Shared mental models contribute to effective team collaboration and communication. Based on interviews and thematic analysis, the authors explored mental models between the emergency department (ED) and skilled nursing facility (SNF). The authors found that these healthcare professionals had misaligned mental models regarding communication during care transitions and healthcare setting capability, and that these misalignments led to consequences for patients, professionals, and the organization.
Fauer AJ. Herd. 2021;Epub Jun 26.
The physical design or layout of a clinical space can affect patient safety.  This mixed-methods study of 8 ambulatory oncology offices found that the physical layout (e.g., visibility of patients during infusion) and location (i.e., proximity of infusion center to prescribers) impacted communication and patient safety. Consultation with clinicians regarding the physical environment prior to design of ambulatory oncology clinics could improve communication and therefore patient safety.
Sivarajah R, Dinh ML, Chetlen A. J Breast Imaging. 2021;3(2):221-230.
This article describes the Yorkshire contributory factors framework, which identifies factors contributing to safety errors across four hierarchical levels (active errors, situational factors, local working conditions, and latent factors) and two cross-cutting factors (communication systems and safety culture). The authors apply this framework to a case of missed mass on breast imaging and discuss how its use can help health systems effectively learn from error and develop systematic, proactive programs to improve safety and manage safety issues.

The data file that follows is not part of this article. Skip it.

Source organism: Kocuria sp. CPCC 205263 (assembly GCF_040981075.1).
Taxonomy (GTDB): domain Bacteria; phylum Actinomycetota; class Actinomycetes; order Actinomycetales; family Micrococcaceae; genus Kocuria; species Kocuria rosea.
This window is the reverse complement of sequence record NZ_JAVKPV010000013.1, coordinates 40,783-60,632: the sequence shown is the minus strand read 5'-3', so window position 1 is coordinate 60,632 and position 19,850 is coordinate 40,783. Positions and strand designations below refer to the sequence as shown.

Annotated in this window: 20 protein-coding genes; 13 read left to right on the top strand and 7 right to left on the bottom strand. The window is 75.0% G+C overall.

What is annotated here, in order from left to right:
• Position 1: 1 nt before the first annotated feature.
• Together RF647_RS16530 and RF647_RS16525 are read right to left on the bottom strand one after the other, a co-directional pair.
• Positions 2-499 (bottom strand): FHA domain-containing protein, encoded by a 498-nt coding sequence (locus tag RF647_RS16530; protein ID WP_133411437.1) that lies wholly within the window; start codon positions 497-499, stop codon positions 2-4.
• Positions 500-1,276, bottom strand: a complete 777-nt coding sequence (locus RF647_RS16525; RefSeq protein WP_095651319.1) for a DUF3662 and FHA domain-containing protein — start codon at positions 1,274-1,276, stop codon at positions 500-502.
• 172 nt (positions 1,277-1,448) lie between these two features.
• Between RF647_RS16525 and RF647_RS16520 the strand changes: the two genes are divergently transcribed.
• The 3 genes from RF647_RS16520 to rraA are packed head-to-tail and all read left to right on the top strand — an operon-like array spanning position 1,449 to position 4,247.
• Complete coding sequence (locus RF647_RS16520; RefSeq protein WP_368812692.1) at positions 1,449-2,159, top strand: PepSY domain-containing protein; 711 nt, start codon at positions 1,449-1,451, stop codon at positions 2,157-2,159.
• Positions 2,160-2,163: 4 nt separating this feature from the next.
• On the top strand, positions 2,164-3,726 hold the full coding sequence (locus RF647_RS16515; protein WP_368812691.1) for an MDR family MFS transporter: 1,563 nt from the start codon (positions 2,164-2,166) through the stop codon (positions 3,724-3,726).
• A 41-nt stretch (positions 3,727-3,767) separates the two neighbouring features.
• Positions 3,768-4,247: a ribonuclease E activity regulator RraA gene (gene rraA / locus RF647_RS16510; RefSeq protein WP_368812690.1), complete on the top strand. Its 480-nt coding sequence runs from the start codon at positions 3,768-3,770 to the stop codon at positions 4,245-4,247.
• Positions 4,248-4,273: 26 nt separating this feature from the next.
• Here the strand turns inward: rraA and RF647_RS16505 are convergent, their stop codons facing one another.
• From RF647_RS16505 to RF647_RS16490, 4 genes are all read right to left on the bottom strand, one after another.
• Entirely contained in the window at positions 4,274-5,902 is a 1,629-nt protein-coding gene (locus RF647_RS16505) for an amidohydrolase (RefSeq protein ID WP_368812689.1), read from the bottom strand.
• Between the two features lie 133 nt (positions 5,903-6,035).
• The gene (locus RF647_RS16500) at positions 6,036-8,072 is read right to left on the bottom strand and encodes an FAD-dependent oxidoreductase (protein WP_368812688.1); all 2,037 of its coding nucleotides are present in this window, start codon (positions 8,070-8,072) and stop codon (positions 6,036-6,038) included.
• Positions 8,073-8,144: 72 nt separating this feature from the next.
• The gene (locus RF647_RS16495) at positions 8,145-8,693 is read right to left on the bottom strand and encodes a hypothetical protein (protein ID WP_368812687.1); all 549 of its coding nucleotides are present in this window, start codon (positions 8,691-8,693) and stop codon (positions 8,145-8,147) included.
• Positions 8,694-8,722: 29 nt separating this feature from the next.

Evans S, Green A, Roberson A, et al. J Pediatr Nurs. 2021;61:151-156.
A lack of situational awareness can lead to delayed recognition of patient deterioration. This children’s hospital developed and implemented a situational awareness framework designed to decrease emergency transfers to the intensive care unit (ICU). The framework included both objective and subjective criteria. By identifying patients at increased risk of clinical deterioration (“watcher status”) and use of the framework, recognition of deterioration occurred sooner and resulted in fewer emergency transfers to the ICU.
Walters GK. J Patient Saf. 2021;17(4):e264-e267.
The majority of preventable adverse events are multifactorial in nature and are a result of system failures. Using a case study, the authors outline a series of errors following misplacement of a PICC line. Failures include differences in recording electronic health record notes and communication between providers. Investigations of all adverse events will help identify and correct system failures to improve patient safety.

Farnborough, UK: Healthcare Safety Investigation Branch; June 3, 2021.

Wrong site/wrong patent surgery is a persistent healthcare never event. This report examines National Health Service (NHS) reporting data to identify how ambulatory patient identification errors contribute to wrong patient care. The authors recommend that the NHS use human factors methods to design control processes to target and manage the risks in the outpatient environment such as lack of technology integration, shared waiting area space, and reliance on verbal communication at clinic.